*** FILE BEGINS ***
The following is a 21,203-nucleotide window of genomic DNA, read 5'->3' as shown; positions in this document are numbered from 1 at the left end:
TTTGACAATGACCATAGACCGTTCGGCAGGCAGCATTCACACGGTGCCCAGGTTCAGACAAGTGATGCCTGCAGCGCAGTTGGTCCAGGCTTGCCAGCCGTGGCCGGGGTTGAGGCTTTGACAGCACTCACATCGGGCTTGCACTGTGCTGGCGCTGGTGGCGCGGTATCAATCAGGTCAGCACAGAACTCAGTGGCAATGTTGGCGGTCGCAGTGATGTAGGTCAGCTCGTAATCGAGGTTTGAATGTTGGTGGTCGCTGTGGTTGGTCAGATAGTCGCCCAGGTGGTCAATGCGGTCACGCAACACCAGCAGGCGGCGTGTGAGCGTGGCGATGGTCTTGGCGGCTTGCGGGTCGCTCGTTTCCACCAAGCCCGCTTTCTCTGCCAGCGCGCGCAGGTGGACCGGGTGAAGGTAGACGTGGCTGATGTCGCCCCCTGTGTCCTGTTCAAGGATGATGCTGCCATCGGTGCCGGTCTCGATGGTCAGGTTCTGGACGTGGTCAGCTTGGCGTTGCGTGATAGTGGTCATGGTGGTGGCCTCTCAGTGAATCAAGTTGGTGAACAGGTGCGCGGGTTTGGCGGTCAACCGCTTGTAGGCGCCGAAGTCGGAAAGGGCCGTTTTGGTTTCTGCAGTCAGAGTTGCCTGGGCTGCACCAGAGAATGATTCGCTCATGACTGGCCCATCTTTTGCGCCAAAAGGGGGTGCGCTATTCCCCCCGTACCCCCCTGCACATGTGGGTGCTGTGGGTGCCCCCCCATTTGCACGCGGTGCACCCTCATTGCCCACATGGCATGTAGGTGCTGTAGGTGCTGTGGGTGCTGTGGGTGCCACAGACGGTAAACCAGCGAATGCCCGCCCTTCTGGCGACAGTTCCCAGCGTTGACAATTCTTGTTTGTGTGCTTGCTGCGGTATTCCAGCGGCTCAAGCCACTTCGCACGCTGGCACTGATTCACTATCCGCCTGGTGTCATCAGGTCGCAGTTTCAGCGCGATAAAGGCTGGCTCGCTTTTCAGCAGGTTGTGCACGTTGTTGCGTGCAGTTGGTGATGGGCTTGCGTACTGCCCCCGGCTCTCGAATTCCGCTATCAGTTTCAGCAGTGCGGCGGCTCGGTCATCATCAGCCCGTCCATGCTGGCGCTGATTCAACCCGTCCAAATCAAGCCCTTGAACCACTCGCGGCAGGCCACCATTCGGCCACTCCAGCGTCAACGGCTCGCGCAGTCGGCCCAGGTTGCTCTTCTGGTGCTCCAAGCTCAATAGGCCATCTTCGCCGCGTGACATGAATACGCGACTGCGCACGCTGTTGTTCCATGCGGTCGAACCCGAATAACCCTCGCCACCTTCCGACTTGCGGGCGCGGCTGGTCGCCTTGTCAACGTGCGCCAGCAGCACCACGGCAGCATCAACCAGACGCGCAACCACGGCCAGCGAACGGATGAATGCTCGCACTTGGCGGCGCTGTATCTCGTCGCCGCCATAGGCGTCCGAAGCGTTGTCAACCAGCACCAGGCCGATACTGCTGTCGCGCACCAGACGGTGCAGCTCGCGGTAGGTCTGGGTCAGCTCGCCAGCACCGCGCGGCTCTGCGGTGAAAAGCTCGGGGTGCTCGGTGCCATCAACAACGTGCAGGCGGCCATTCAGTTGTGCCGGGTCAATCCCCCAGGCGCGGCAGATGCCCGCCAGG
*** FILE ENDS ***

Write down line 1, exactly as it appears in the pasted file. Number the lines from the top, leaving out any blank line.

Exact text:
The following is a 21,203-nucleotide window of genomic DNA, read 5'->3' as shown; positions in this document are numbered from 1 at the left end: